“We have spoken with the Poles, with Hungary’s great friend, Mr. Matteo Salvini, with Mrs. Meloni, President of the other Italian right-wing party” said Prime Minister Viktor Orbán last Friday, after Fidesz left the European People’s Party (EPP) European Parliamentary Group. At the moment of writing this, those twelve Fidesz MEPs are already sitting amongst the independents in the EU Parliament with President David Sassoli announcing the decision on Monday. In the midst of discussions regarding potential allies, Magyar Nemzet spoke with Domonik Tarczyński, Polish MEP from the Law and Justic (PiS) party, on the EPP breakup and its consequences.
“We will see what happens, but personally I’m very hopeful that Fidesz will end up in the ranks of the European Conservatives and Reformists (ECR) Group. It would be wonderful! The point is for us on the right to stick together and be united.”
– surmised the Polish government party MEP. He also explained: no matter what they say, this Hungarian decision will inevitably weaken the EPP given that “less EPP representatives means less votes”, especially considering Fidesz’ large delegation.
“In my opinion, it was high time to leave the EPP” added Dominik Tarczyński who “naturally” had already heard of PM and Fidesz President Viktor Orbán’s recent proposition of building up a European democratic right without the EPP.
“Our future lies in this plan. As I’ve said, there’s no alternative: the European right must stick together, we have no other choice.”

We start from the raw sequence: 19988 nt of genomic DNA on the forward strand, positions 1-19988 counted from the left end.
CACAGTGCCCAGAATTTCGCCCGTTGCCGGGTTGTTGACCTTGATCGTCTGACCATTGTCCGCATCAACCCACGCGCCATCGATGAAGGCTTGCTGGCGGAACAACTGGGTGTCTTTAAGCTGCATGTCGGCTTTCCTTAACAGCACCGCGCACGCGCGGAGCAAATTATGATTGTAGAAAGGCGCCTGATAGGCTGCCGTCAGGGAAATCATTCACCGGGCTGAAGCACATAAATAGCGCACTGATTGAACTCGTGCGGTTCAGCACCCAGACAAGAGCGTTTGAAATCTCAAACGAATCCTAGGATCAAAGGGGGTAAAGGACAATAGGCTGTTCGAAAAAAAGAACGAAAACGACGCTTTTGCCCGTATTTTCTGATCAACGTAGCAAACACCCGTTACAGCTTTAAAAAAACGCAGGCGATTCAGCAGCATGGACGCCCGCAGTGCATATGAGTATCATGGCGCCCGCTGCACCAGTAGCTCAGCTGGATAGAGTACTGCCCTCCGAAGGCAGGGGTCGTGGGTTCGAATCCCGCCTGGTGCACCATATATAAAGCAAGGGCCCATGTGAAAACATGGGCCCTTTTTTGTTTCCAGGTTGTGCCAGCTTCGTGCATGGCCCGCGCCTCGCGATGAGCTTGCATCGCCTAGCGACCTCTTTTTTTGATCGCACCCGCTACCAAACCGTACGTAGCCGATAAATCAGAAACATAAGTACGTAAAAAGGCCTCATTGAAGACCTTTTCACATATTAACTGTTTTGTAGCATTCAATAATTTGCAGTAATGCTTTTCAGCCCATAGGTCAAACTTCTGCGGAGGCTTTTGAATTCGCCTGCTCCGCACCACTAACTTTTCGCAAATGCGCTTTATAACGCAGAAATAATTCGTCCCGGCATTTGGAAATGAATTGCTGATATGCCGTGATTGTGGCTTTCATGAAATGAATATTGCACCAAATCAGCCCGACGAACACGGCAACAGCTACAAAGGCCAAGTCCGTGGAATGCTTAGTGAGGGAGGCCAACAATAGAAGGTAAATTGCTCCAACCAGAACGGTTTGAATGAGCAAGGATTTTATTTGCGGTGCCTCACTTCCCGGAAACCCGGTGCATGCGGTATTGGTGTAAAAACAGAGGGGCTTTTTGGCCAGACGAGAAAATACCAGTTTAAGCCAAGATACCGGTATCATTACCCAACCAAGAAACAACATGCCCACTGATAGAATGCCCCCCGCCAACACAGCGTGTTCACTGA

– he emphasized.
Analysts speculating too
As our paper has previously reported, Giorgia Meloni, President of the ECR, wrote to the Hungarian Prime Minister on the occasion of Fidesz leaving the EPP, assuring him of her solidarity. Matteo Salvini, Leader of the Italian Northern League and anti-immigration politician (The League’s representatives belong to the Identity and Democracy Group in the EP, not the ECR – ed.) sent a message to the Hungarian ruling party on Twitter. In a recent article, a Brussels analyst at VoteWatch Europe analyzed: “Apart from its former EPP group, Fidesz tends to agree with the ECR group the most when voting in the European Parliament: 72% of the time. Comparatively, Fidesz agrees with the ID group only half of the time (51%).”
In any case, Tamás Deutsch, the head of the Fidesz delegation to the EP reminded last week of the partial breakup: it is not worth speculating yet, the ruling party will find a European formation through which they can represent Hungarian national interests most effectively and efficiently.